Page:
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But when many of them were seen to die with emotions of
joy and pleasure, some even to go singing to the place of execution;
and when although thirty and sometimes one hundred were put to death
at a time, and it was found that their numbers did not appear to
diminish, it was then determined to use every exertion to change
their joy into grief and their songs into tears and groans of misery.
To effect this they were tied to stakes and burned alive; were
broiled on wooden gridirons, and thousands were thus wretchedly
destroyed. But as the number of Christians was not perceptibly
lessened by these cruel punishments, they became tired of putting
them to death, and attempts were then made to make the Christians
abandon their faith by the infliction of the most dreadful torments
which the most diabolical invention could suggest. The Japanese
Christians, however, endured these persecutions with a great deal of
steadiness and courage; very few, in comparison with those who
remained steadfast in the faith, were the number of those who fainted
under the trials and abjured their religion. It is true that these
people possess, on such occasions, a stoicism and an intrepidity of
which no examples are to be met with in the bulk of other nations.
Neither men nor women are afraid of death. Yet an uncommon
steadfastness in the faith must, at the same time, be requisite to
continue in these trying circumstances.

The intrepidity of the native converts was rivalled by the courage of
their foreign teachers. Again and again these latter defied the
Japanese authorities by visiting Japan--not for the first time but
occasionally even after having been deported. Contrary to the orders
of the governors of Macao and Manila, nay of the King of Spain
himself, the priests arrived, year after year, with the certainty of
being apprehended and sent to the stake after brief periods of
propagandism. In 1626, when the campaign of persecution was at its
height, more than three thousand converts were baptized by these
brave priests, of whom none is known to have escaped death except
those that apostatized under torture, and they were very few,
although not only could life be saved by abandoning the faith but
also ample allowances of money could be obtained from the
authorities. Anyone denouncing a propagandist received large reward,
and the people were required to prove their orthodoxy by trampling
upon a picture of Christ.

CONTINUATION OF THE FEUDS BETWEEN THE DUTCH AND THE PORTUGUESE

While the above events were in progress, the disputes between the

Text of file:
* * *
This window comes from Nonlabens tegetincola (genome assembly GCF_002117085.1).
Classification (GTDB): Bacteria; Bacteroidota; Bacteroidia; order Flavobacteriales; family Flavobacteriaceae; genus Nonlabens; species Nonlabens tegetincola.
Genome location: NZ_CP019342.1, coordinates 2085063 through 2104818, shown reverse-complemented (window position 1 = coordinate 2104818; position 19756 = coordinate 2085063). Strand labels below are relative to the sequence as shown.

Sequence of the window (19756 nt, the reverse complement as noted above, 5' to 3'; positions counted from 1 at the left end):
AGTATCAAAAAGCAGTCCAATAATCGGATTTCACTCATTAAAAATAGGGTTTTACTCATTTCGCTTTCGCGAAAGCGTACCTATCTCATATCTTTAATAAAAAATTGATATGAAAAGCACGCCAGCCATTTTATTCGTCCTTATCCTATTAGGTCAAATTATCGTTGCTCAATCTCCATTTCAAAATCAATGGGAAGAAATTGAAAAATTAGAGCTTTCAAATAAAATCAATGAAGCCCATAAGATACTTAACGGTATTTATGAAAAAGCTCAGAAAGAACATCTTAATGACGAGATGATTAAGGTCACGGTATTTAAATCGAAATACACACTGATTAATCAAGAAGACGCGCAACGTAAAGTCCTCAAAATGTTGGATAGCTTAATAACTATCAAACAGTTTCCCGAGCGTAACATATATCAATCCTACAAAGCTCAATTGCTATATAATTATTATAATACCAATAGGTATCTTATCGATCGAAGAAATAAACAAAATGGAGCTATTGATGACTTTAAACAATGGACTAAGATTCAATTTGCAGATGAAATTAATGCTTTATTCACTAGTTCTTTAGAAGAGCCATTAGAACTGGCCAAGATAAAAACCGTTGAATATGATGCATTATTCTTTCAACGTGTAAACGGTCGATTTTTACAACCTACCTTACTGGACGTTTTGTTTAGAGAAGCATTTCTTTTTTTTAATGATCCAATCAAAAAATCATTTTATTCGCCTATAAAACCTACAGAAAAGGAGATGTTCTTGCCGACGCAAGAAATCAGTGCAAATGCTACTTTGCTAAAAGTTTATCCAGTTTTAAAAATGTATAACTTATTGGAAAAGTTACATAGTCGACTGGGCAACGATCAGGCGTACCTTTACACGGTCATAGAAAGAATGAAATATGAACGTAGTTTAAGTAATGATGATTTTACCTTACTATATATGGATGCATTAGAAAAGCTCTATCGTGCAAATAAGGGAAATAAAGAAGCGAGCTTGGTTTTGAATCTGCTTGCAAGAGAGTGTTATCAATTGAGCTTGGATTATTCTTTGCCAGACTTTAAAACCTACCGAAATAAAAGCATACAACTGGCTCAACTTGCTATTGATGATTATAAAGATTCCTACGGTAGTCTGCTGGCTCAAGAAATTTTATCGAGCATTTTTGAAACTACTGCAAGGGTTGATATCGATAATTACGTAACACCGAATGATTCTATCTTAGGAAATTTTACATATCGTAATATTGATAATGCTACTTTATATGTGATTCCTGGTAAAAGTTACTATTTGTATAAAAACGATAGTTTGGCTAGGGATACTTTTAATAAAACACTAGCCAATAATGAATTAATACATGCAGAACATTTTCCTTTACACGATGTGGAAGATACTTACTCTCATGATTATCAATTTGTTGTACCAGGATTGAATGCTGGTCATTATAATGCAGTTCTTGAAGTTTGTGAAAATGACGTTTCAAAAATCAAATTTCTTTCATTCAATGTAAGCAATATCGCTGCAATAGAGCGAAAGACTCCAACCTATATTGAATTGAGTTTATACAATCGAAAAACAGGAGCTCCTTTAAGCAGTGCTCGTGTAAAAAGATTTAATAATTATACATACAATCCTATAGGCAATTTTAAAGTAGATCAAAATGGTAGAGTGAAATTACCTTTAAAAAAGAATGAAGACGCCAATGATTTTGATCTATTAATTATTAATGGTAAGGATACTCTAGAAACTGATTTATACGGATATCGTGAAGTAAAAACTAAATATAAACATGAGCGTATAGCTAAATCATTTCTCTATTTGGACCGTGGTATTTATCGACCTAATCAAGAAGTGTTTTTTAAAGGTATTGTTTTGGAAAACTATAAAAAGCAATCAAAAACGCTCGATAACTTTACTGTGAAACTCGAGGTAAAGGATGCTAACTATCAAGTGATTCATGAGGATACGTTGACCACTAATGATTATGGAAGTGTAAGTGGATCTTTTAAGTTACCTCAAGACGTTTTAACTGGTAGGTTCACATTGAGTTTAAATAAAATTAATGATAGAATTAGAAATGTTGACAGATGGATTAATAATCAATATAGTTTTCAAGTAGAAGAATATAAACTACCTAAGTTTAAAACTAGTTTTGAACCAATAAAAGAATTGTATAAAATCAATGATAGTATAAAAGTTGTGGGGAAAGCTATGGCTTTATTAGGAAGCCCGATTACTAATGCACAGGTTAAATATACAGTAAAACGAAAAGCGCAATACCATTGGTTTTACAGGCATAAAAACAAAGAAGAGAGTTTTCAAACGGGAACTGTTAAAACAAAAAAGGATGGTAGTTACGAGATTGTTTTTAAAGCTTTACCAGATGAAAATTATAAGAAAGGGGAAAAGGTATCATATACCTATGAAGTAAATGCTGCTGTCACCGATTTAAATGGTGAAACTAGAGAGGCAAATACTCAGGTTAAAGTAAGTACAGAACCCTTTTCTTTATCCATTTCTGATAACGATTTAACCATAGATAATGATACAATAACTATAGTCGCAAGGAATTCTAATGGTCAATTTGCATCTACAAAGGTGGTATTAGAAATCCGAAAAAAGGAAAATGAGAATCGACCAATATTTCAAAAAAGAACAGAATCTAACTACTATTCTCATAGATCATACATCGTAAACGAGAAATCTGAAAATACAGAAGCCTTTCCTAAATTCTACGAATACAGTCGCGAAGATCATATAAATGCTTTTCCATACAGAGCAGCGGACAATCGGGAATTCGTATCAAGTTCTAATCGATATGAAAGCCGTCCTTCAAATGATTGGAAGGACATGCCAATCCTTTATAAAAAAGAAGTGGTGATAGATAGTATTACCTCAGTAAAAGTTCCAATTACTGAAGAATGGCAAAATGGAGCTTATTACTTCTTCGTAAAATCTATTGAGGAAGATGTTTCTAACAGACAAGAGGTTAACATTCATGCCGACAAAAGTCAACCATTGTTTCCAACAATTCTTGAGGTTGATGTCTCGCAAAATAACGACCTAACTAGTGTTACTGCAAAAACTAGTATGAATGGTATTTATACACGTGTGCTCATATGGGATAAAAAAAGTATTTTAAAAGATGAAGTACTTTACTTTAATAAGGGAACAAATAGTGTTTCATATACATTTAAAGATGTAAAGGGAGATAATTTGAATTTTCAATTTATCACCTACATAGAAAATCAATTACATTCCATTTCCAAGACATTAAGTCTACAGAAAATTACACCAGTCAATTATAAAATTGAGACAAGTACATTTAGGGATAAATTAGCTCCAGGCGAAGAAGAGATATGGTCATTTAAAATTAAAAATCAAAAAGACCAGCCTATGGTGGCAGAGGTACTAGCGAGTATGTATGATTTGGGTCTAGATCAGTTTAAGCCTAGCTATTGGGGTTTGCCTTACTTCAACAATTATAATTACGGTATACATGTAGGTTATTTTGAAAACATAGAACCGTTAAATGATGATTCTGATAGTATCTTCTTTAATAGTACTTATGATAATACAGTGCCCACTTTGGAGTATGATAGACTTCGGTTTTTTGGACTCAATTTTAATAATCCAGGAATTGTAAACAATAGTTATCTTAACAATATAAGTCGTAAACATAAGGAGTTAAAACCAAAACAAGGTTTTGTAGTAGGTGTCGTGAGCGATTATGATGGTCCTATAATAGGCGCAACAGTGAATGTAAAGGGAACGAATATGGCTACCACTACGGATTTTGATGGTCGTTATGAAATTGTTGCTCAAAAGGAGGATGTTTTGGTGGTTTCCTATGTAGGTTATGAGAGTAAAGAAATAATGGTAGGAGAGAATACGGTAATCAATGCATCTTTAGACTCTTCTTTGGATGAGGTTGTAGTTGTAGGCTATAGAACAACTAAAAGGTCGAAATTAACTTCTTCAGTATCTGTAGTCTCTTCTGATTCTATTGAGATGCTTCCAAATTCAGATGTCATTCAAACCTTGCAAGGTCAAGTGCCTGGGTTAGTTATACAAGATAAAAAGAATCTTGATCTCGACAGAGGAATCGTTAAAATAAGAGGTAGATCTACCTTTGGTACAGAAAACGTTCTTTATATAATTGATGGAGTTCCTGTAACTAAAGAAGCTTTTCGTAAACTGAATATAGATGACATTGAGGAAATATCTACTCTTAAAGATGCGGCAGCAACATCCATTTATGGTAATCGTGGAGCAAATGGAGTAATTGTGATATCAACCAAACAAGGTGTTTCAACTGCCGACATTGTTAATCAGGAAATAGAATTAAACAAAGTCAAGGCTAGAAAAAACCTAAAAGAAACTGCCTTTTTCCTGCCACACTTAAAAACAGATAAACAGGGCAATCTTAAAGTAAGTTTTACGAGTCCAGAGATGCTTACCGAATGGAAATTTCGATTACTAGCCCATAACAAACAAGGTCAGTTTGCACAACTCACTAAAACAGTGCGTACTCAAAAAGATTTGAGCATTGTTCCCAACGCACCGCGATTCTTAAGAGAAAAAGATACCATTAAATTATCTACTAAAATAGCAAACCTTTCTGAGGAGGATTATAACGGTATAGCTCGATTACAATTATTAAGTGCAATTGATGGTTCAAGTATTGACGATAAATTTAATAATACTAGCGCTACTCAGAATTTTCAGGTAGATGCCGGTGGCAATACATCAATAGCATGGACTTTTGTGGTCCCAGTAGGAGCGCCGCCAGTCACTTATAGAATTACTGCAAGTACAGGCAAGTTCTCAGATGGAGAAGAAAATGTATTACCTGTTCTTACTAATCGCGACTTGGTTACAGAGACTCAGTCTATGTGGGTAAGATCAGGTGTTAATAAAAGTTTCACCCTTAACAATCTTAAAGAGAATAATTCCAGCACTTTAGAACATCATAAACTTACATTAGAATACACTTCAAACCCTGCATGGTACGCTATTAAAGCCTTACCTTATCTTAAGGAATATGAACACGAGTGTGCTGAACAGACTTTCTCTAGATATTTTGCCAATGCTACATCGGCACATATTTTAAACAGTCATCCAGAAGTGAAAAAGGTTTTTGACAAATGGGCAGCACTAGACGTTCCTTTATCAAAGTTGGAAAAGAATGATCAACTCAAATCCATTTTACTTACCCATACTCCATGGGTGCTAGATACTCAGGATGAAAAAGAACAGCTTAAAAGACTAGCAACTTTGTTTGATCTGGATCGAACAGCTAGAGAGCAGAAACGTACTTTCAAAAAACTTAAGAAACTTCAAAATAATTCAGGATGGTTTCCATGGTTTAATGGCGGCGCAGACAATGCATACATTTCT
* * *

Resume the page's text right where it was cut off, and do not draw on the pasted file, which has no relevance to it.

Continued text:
Dutch, the Portuguese, and the Spaniards went on without cessation.
In 1636, the Dutch discovered in a captured Portuguese vessel a
report written by the governor of Macao, describing a festival which
had just been held there in honour of Vieyra, who had been martyred
in Japan. The Dutch transmitted this document to the Japanese "in
order that his Majesty may see more clearly what great honour the
Portuguese pay to those he had forbidden his realm as traitors to the
State and to his crown." It does not appear that this accusation
added much to the resentment and distrust against the Portuguese. At
any rate, the Bakufu in Yedo took no step distinctly hostile to
Portuguese laymen until the following year (1637), when an edict was
issued forbidding "any foreigners to travel in the empire lest
Portuguese with passports bearing Dutch names might enter."

THE SHIMABARA REVOLT

At the close of 1637, there occurred a rebellion, historically known
as the "Christian Revolt of Shimabara," which put an end to Japan's
foreign intercourse for over two hundred years. The Gulf of Nagasaki
is bounded on the west by the island of Amakusa and by the promontory
of Shimabara. In the early years of Jesuit propagandism in Japan,
Shimabara and Amakusa had been the two most thoroughly Christianized
regions, and in later days they were naturally the scene of the
severest persecutions. Nevertheless, the people might have suffered
in silence, as did their fellow believers elsewhere, had they not
been taxed beyond endurance to supply funds for an extravagant
feudatory. Japanese annalists, however, relegate the taxation
grievance to an altogether secondary place, and attribute the revolt
solely to the instigation of five samurai who led a roving life to
avoid persecution for their adherence to Christianity. Whichever
version be correct, it is certain that the outbreak attracted all the
Christians from the surrounding regions, and was officially regarded
as a Christian rising. The Amakusa insurgents passed over from that
island to Shimabara, and on the 27th of January, 1638, the whole
body--numbering, according to some authorities, twenty thousand
fighting men with thirteen thousand women and children; according to
others, little more than one-half of these figures--took possession
of the dilapidated castle of Kara, which stood on a plateau with
three sides descending one hundred feet perpendicularly to the sea
and with a swamp on the fourth side.

The insurgents fought under flags inscribed with red crosses and